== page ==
Air filters can reduce indoor fine particle concentrations by up to 60%, according to studies by Brauner et al. and Allen et al. A HEPA filter is designed to capture PM2.5 pollutants, such as tire and brake dust, from the air. However, it is not effective in removing VOCs or other gaseous pollutants like NOx, SO, or carbon monoxide.
To ensure optimal performance, HEPA filters should be replaced regularly. An air purifier can work in tandem with a HEPA filter to capture airborne allergens. The American Society of Heating, Refrigeration and Air Conditioning Engineers (ASHRAE) has a Minimum Efficiency Report Value (MERV) system for evaluating the efficiency of an air filter. This means that in addition to the purchase price of an air purifier, you also need to consider operating costs and filter replacement costs.
Over a period of 6 months, the effectiveness of air filters in capturing particulates and allergens was measured. While HEPA filters and other fibrous filters capture these contaminants, they do not destroy them, so regular maintenance is essential for proper functioning and protection. Air purifiers can neutralize some of the threat posed by air pollution and indoor activities. Some filters are reusable and washable, but require meticulous maintenance, so they are not usually found in the most effective air purifiers.
The use of HEPA filters traditionally used in hospitals has meant a significant inclusion in household air purifiers. One solution to improving indoor air quality (IAC) and worker productivity is to increase the amount of outdoor air pumped into the building, but even outdoor air can introduce pollutants such as mold, pollen or exhaust fumes into the environment. An air purifier can act as an adjunct to a filter and other strategies to help remove particulates. The EPA warns that while air purifiers can help reduce indoor air pollutants, cleaning the air alone is not enough to protect people from exposure to the coronavirus.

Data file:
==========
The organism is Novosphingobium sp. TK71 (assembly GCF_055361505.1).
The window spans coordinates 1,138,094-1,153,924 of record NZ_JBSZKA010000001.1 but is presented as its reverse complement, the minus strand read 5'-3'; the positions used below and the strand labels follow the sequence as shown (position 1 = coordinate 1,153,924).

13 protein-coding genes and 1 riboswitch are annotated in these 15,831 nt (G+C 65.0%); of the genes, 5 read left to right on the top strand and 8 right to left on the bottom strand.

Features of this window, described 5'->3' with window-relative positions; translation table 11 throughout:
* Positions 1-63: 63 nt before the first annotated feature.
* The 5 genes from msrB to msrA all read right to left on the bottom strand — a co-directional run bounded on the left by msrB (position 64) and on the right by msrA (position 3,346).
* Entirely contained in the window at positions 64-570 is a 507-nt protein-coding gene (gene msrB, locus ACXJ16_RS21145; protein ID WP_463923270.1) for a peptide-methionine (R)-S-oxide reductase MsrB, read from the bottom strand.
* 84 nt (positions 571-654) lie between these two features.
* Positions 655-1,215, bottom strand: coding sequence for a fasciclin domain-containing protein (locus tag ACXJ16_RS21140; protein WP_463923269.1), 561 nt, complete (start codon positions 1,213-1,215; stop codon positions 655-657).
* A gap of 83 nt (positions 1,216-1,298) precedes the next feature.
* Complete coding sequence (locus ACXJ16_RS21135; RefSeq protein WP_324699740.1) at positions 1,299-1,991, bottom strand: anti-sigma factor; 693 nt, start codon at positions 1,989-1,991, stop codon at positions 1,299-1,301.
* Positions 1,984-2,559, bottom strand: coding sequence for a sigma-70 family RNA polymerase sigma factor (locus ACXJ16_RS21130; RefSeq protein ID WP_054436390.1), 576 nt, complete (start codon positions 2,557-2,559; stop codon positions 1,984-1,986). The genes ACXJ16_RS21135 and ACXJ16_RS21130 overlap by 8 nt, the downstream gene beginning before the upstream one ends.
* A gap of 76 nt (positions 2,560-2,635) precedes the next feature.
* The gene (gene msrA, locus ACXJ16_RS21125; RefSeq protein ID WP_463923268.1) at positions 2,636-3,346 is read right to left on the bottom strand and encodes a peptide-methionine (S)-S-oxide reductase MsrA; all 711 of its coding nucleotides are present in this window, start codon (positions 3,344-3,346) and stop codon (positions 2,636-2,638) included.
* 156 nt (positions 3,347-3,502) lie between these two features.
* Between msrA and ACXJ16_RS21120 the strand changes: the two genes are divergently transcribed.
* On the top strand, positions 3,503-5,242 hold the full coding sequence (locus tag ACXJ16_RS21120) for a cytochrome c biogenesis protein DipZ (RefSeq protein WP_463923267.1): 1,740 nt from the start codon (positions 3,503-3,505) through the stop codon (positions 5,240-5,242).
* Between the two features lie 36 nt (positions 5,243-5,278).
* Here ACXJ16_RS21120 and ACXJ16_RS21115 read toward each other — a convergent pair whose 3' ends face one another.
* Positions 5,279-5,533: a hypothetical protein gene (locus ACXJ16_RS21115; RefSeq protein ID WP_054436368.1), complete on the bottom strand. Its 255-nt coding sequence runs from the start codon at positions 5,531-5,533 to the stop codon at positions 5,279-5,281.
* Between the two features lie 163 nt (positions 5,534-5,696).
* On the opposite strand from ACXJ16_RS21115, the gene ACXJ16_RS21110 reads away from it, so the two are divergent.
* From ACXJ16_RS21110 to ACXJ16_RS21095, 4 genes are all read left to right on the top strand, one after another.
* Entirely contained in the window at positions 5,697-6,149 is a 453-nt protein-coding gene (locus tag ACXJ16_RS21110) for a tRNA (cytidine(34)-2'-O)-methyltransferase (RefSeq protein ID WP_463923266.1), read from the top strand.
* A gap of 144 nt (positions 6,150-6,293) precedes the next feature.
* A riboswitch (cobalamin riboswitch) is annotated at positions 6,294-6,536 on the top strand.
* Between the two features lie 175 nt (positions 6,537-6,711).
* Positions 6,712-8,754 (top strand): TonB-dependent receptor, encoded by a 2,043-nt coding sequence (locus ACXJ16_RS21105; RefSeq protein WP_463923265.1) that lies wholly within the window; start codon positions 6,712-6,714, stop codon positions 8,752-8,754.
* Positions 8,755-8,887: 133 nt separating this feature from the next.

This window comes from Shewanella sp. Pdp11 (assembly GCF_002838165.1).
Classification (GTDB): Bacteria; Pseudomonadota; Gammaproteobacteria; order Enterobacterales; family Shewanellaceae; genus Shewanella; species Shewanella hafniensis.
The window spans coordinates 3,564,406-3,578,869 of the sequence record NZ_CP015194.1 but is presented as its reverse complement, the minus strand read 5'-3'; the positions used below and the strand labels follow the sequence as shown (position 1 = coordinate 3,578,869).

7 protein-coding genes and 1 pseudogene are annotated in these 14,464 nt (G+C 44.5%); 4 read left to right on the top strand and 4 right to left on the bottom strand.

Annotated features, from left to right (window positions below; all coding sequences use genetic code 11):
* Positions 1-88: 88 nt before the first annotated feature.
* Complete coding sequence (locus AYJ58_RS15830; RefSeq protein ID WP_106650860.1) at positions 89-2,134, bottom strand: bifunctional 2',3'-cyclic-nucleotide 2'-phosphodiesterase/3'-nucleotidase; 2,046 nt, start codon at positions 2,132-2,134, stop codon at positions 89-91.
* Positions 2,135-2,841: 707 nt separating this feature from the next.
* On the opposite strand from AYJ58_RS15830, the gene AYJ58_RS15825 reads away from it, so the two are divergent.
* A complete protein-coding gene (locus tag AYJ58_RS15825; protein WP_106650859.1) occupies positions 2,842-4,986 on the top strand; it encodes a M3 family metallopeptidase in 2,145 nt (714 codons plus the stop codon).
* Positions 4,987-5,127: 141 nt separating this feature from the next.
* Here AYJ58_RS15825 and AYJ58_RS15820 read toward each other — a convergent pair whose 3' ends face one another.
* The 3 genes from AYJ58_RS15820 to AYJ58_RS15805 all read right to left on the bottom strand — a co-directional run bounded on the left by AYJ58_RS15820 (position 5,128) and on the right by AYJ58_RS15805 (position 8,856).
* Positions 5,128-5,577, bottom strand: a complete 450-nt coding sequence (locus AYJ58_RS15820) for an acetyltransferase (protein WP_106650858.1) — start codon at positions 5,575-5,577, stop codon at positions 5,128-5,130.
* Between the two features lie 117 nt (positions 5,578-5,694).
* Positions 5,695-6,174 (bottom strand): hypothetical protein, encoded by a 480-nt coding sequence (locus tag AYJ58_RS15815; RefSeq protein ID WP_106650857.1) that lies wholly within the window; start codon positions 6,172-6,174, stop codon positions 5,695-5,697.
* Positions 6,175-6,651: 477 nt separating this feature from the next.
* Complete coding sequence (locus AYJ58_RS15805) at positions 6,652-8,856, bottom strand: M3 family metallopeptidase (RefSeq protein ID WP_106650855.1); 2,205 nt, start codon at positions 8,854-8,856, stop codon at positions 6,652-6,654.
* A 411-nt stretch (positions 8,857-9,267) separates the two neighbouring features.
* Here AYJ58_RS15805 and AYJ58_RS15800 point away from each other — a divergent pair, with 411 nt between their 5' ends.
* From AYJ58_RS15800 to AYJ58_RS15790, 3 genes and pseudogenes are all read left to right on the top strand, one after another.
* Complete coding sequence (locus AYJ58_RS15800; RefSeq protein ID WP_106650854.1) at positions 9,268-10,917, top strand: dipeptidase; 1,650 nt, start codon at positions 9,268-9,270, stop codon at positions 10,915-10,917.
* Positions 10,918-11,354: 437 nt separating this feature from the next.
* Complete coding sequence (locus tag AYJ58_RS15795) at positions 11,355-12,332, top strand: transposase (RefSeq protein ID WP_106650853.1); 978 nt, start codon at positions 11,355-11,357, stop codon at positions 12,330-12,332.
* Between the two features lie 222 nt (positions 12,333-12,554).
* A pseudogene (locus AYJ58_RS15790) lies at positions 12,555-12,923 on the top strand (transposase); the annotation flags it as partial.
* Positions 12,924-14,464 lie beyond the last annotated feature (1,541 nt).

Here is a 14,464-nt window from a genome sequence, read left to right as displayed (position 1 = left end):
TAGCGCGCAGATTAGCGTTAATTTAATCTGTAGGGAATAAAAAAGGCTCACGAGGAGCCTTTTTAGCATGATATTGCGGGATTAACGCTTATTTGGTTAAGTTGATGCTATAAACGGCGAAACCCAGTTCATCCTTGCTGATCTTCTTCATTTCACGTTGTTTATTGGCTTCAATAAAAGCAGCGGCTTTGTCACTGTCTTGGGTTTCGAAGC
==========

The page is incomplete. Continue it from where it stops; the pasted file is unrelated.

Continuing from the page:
In air filters, the air was first filtered with a coarse pre-filter, followed by a ROTA filter, in which small dust particles were captured by high-speed rotation. There are some pollutants, such as carbon monoxide, that no filter is capable of removing from the air. OSHA describes indoor air quality as how “indoor air can affect a person's health, comfort, and ability to work”. Some air purifiers use ionizers to help attract particles such as static negative ions that bind to dust and allergens and cause them to settle in the air.